Esfand and sage burning practices in Persian culture cleanse houses, bodies, and objects that may be occupied by evil spirits, spirits of the dead, or may be afflicted by the evil eye.
Described verbatim by informant:
“Esfand is basically these dried herbs that, every Persian household has them. And say um a lot of bad things have been happening like your car broke down, you got a bad grade, your boyfriend broke up with you, someone died, you know, so people feel like it’s obviously like it’s evil spirits literally are around your house and around your car and they’re around you so when you burn the esfand you walk around and its smells horrible and you walk around and you just you do it over everyone’s head you do it over even like around your pets head you do it around your car um everything you um walk through the room cuz you’re killing things by burning the esfand cuz it smells so bad and that like gives it’s like a cleansing to get rid of the bad spirits that are causing the bad things. It doesn’t even necessarily have to be evil spirits it can just be like people evil eyeing you and wanting bad things to happen to you. Negative Vibes.
Sage is kind of a similar process it’s just to clean whatever was in the house previously to be gone, it’s a fresh start, cuz you don’t know what happened someone could’ve died in that house, you know? Crazy things. So if you want a fresh start in a new home you can do that.”
Esfand to my knowledge is unique to Persian culture and this cleansing ritual. Ritual burning of herbs is common to many cultures, especially burning with sage. The idea of smoking out spaces and people for purification is something I know to be relevant to a lot of Native American tribes, Mesoamerican cultures, Aboriginal tribes, and countless others around the world. Though smoke is considered polluting and dangerous to many people, burning and beginning anew is a process found in nature, ie wildfires. This has since been observed by humans and emulated in swidden or slash-and-burn agriculture across the globe. Perhaps there is some root to the notion of burning and cleansing there, though that connection seems unlikely in the context of the Middle East, unless the practice of burning herbs was learned or brought in by some other influence (perhaps by trade ie along the Silk Road). This theory is purely speculative, though, as ritual burning could have begun in the Middle East or spontaneously come about for all I know.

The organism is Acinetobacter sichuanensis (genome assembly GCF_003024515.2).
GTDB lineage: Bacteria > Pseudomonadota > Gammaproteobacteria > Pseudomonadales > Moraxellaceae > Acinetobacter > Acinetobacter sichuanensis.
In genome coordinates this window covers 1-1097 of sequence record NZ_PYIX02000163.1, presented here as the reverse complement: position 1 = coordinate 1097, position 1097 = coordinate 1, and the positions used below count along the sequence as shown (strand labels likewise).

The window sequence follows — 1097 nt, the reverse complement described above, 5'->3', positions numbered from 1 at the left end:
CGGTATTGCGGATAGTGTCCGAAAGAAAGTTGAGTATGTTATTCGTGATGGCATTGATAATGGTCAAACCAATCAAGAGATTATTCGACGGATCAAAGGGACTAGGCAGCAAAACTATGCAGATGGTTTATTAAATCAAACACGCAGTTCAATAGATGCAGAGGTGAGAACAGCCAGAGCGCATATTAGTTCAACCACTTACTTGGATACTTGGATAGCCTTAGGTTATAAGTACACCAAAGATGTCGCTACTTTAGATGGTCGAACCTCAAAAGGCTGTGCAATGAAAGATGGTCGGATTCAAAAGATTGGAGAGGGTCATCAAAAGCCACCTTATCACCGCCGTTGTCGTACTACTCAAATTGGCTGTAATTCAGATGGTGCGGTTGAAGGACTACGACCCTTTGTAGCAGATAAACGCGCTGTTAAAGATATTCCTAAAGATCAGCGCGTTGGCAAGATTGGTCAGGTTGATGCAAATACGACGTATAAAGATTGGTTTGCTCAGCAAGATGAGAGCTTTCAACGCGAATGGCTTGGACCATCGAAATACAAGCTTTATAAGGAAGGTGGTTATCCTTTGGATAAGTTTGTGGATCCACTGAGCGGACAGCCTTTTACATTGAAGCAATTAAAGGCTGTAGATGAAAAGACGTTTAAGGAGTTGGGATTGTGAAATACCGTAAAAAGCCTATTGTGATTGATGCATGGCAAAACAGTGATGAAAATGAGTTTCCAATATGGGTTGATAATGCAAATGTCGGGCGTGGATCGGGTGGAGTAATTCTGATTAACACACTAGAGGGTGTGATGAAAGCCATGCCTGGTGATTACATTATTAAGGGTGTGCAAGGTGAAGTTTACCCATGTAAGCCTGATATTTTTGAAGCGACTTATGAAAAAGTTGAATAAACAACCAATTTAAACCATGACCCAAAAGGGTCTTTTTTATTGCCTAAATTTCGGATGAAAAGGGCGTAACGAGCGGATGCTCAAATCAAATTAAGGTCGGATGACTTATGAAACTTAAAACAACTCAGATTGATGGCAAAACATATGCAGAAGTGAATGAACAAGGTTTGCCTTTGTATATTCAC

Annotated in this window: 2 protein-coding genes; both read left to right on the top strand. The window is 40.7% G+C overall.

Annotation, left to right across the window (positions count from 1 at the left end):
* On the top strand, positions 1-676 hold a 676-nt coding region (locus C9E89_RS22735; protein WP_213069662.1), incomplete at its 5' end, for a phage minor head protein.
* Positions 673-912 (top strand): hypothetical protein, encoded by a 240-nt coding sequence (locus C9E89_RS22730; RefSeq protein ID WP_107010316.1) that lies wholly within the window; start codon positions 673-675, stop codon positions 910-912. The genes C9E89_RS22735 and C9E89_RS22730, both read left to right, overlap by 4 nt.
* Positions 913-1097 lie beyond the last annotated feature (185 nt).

I later got an email from my informant saying she wasn’t sure if she explained esfand and it’s relation to the evil eye well enough so she sent me a link to a website that she felt explained it well: